What is campylobacter infection?
Campylobacter infection or Campylobacterosis is a bacterial intestinal infection caused by Campylobacter jejuni and Campylobacter upsaliensis. It is a major cause of human bacterial enteritis although it is considered a normal bacterium in the intestinal tract of many animals and birds.
"Humans usually acquire an infection by consuming contaminated raw milk, undercooked chicken or poultry, or other food contaminated during preparation."
Poultry and meat products are the main sources of human Campylobacter infection. Humans usually acquire an infection by consuming contaminated raw milk, undercooked chicken or poultry, or other food contaminated during preparation. Dogs tend to become infected with Campylobacter by ingesting or coming into contact with infected feces, or infected food or water.
Can my dog get Campylobacterosis?
Research has shown that Campylobacter organisms can be isolated from both healthy and sick dogs. This suggests that the organism is not a primary cause of illness in the dog. Since Campylobacterosis does occur in the dog and has a zoonotic potential (ability to cause disease in man) it should be considered as a possible source of infection for humans. If you are concerned about Campylobacterosis, please consult your veterinarian or your medical doctor.
"...the significance of dogs as a source for human infection is not clear..."
Few human cases have been confirmed to originate from a dog. It is important to note that the significance of dogs as a source for human infection is not clear, and to reiterate, the most common source of infection in humans is contaminated poultry and meat products.
What are the clinical signs of a Campylobacter infection?
In the dog, typical symptoms include watery to mucoid diarrhea, abdominal cramping or pain, lethargy, and fever. The diarrhea may last a week or more and often relapses suddenly after the dog appears to have recovered. Many dogs appear unaffected by Campylobacter infection and the condition is often self-limiting, requiring no medical intervention.
How is a Campylobacter infection diagnosed?
A campylobacter infection is usually diagnosed by laboratory examination of a fecal sample. A fecal culture and sensitivity test is normally required to make a definitive diagnosis. This test is often performed in chronic, persistent, or severe cases of diarrhea that have not responded to conventional treatments.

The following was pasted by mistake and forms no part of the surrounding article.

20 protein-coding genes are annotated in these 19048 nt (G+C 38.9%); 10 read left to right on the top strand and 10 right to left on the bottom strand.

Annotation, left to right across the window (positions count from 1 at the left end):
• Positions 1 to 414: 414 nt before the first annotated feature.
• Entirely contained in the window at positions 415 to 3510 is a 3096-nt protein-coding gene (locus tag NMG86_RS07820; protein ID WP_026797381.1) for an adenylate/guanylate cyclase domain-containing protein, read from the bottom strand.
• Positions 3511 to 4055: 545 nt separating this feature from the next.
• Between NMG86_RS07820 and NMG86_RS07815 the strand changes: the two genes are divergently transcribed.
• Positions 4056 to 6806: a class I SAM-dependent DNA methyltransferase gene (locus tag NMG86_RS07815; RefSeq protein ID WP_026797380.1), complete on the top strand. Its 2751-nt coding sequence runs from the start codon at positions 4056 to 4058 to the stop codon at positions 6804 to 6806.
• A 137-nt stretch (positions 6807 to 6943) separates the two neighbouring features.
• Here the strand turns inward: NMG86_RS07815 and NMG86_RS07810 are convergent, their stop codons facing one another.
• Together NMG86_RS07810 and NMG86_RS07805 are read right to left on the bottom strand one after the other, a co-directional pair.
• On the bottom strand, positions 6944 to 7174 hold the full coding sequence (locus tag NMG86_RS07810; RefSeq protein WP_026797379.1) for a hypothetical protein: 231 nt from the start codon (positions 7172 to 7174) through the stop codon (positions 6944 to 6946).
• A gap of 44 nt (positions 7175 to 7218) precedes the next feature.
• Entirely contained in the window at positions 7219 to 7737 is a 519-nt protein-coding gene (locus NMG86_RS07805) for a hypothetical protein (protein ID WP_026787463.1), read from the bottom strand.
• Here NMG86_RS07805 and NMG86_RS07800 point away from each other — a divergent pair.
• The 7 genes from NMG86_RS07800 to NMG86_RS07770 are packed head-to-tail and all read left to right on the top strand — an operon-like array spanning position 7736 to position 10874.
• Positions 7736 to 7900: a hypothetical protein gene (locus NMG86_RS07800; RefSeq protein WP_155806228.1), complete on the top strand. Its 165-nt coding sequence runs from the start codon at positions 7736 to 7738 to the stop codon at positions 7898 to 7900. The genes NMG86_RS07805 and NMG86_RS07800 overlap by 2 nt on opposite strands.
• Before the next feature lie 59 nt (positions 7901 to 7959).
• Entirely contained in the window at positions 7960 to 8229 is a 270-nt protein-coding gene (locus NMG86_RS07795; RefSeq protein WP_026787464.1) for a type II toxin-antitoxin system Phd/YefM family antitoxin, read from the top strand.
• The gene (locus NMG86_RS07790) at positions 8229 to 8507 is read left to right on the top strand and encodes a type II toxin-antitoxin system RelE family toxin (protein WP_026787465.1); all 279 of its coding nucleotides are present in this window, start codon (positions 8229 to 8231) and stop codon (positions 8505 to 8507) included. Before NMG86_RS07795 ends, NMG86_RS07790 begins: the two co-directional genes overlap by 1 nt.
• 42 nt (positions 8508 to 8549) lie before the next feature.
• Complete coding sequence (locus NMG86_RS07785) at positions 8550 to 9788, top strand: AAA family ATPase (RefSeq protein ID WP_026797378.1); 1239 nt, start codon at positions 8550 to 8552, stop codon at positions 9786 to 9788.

How is Campylobacterosis treated?
The two most common bacteria that cause Campylobacterosis, Campylobacter jejuni and Campylobacter upsaliensis, are resistant to many antibiotics. Erythromycin is currently the treatment of choice in dogs. Other medications may be used based on your dog’s condition. Your veterinarian will prescribe the appropriate antibiotic treatment for your dog, based on the fecal culture and sensitivity results.
"Antibiotics...reduce the number of bacteria excreted in the stool, thereby reducing the risk of infection to other pets or members of the household."
Although antibiotics may not shorten the duration of illness, they will reduce the number of bacteria excreted in the stool, thereby reducing the risk of infection to other pets or members of the household.
What can I do to prevent the spread of Campylobacter infection if my dog has been diagnosed?
The best prevention is good hygienic practices such as removing feces from your yard on a regular basis, cleaning any soiled areas in your house and laundering your dog's bedding frequently. It is essential to ensure thorough hand washing after handling an infected dog. Discourage an infected dog from licking people's faces, particularly those of young children.
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